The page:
Wednesday, May 27, 2009

Borrowed Baking

I love when I can bake with confidence... not necessarily by sticking hard and fast to a written recipe (since we know how well that works for me!), but instead taking something tried and true and using it as a base for my own whimsy. The food blogging world (and if you follow me you know of my latest obsession with Twitter) have become indespensible for this. How and where else can you (to paraphrase Nicole) get an answer to any question in under 2 minutes - on any topic? I begin most of my time online perusing FoodGawker too.

The weird thing is that half the time I don't know when or how I stumble onto most of the base recipes I use! Most of the time, I record the source (simply because the recipe is usually locked into my IE "Favourites" folder), but as to how I got there? Anyone's guess!

Such is the case with one of the best, fruitiest and balanced sweet breads I have ever made. I know that Wendy from A Wee Bit of Cooking wrote the initial post I came onto, and I know I'm not alone in being drawn to her title: Fool Proof Baking. Inside the previous post, she had written about her latest baking escapades and frustration with not finding a good recipe to take to a bake sale. Blog world to the rescue once again - in the form of a fruitcake recipe from Jacqueline (AKA Holler) at Tinned Tomatoes. Her mom's fruitcake. People, if a mother's recipe is not tried and true, I don't know what is! I snatched up both versions of the recipe and started investigating their nuances, such as what was the actual amount of butter used? The recipes both called for fractions of a "block" (and as it turned out, Wendy's used half the amount that Jacqueline's did).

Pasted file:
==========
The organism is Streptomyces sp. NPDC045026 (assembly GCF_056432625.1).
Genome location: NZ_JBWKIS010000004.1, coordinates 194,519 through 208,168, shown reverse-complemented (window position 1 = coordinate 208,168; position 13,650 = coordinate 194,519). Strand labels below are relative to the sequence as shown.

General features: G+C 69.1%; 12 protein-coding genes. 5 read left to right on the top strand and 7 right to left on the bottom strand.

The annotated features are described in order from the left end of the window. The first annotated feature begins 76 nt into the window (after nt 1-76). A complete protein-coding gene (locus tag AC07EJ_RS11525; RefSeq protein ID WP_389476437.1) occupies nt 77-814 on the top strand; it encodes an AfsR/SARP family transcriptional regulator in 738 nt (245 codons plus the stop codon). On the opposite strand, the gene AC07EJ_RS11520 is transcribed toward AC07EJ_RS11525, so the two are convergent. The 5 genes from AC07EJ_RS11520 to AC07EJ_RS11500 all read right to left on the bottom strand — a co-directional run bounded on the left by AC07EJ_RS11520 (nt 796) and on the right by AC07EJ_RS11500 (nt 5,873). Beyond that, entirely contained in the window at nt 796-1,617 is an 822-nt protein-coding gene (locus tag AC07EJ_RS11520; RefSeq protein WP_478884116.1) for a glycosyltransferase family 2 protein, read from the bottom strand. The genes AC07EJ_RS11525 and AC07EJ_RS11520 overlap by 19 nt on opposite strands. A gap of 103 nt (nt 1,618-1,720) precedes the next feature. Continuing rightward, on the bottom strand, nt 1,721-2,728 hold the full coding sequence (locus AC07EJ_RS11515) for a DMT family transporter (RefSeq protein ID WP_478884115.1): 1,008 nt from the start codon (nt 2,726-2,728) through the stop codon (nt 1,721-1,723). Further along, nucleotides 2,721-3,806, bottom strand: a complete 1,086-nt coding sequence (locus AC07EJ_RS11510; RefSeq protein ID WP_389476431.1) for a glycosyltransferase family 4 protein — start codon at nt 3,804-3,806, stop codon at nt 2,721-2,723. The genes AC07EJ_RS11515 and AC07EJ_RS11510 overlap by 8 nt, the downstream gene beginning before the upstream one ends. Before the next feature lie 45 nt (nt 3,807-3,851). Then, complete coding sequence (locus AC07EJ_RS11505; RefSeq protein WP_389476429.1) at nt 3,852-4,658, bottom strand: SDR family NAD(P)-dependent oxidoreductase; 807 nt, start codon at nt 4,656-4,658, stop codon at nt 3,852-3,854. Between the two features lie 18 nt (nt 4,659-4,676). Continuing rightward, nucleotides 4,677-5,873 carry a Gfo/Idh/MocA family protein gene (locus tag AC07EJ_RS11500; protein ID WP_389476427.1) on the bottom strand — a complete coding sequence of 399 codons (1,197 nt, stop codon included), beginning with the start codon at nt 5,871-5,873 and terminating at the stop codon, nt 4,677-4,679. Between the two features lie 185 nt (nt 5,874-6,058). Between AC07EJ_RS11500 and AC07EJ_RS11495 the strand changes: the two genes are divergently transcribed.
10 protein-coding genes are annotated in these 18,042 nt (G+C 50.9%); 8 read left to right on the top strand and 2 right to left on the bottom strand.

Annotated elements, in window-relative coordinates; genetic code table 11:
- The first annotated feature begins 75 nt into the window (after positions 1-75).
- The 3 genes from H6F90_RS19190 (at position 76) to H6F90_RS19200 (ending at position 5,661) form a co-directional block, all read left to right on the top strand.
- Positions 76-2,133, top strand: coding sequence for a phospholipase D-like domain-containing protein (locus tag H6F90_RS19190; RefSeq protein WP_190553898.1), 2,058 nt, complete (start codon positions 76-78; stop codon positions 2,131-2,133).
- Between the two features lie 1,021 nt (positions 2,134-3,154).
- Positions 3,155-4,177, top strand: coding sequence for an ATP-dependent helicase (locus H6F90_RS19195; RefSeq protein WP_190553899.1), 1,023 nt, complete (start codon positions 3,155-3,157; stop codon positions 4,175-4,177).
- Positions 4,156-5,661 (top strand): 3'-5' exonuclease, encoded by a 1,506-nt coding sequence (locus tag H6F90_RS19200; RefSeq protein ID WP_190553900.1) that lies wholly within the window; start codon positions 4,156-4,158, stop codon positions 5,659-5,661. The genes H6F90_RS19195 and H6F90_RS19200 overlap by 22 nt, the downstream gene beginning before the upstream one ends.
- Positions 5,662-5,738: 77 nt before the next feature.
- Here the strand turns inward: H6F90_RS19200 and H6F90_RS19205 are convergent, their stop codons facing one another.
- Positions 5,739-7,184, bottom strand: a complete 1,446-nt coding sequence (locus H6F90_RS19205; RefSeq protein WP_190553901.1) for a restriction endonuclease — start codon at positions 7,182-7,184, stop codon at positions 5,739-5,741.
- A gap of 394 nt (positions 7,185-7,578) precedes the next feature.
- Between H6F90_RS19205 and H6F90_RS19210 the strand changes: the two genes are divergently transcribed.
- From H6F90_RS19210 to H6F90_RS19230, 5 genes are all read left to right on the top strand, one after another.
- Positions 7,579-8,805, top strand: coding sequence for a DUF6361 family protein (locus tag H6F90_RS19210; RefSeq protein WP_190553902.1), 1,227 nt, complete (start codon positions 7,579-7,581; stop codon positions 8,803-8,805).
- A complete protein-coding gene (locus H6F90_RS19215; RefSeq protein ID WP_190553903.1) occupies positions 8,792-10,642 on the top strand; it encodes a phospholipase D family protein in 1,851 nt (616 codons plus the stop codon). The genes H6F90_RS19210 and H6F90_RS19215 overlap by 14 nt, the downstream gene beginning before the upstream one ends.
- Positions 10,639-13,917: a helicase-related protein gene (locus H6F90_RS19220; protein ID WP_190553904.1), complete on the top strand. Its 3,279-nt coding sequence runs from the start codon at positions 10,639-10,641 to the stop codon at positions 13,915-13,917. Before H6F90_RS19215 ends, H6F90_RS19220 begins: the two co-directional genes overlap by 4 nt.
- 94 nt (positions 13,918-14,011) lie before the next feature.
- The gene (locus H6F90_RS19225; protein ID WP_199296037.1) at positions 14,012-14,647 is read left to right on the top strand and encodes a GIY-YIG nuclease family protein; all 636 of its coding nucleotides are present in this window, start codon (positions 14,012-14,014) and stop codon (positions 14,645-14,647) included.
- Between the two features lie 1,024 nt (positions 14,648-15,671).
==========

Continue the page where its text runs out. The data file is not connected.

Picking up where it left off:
In the end, I wound up drastically modifying the recipe, and while I'm not going to say it's better than Jacqueline's mom's (I don't mess with the mother!) I am thoroughly pleased by my results.

I eventually wound up making the risky switch from the solid fat (butter) to a blend of canola oil and applesauce. The sultanas became a mixture of dried cranberries and dark raisins (soaked in juice rather than the called-for water), while the egg became an (equally binding) banana. Given the extra sweetening power of the juice and banana I cut down the sugar and used dark brown rather than white. I didn't have any self-raising flour (and it's pricey to buy for one recipe) so I made my own, blending baking powder, salt, all-purpose and whole wheat flours with the spice blend and baking soda. The baking time and temperature stayed the same, and while I can't vouch for the taste myself - it went into work with Mom - the lack of even a crumb on the returned plate can speak for the addictive qualities of this snack. Certainly if the aroma that filled the kitchen while it baked was any indication, you'd be hard pressed to even let it cool before cuttting yourself a piece!

Just make sure you don't open the oven door until it's at least 30 minutes into the bake time - the low, long bake is key to the moisture. Next time I make this I'm going to try adding dried cherries and apricots to the mixture. You could probably get up to 8oz of dry fruit total into the cake at any rate.

(Not) Holler's Mom's Fruit Loaf
Serves 12
2 1/2 tbsp canola oil
1/2 cup applesauce
3/4 cup fruit juice or water (I used a 100% cranberry-grape cocktail)
2/3 cup brown sugar
4 oz raisins
2 oz dried cranberries
1/2 tbsp pumpkin pie spice
1 tsp vanilla extract
1 over-ripe banana, mashed
1 cup flour
1 cup whole wheat flour
1 tsp baking soda
1 tsp baking powder
1/4 tsp salt
  1. Bring oil, applesauce, water, sugar, raisins, cranberries and spice to a boil in a medium pot.
  2. Cook, stirring often, 2 minutes, then cool 30-60 minutes.
  3. Preheat oven to 300F, grease a loaf pan.
  4. Add vanilla, banana, flours, baking soda, baking powder and salt to the pan mixture and mix gently but thoroughly.
  5. Bake 1 to 1 1/2 hours or until tests done. Cool 15 minutes in pan, then turn out and cool on wire rack.

Amount Per Serving
Calories: 209.0
Total Fat: 3.4 g
Cholesterol: 0.0 mg
Sodium: 9.2 mg
Total Carbs: 44.2 g
Dietary Fiber: 2.5 g
Protein: 2.9 g

With thanks to Wendy and Jacqueline, I'm passing this off to the Bookmarked Recipes Blog Event.

1 comment :

Esme said...

Sarah-thanks for the comment I am from Ottawa originally.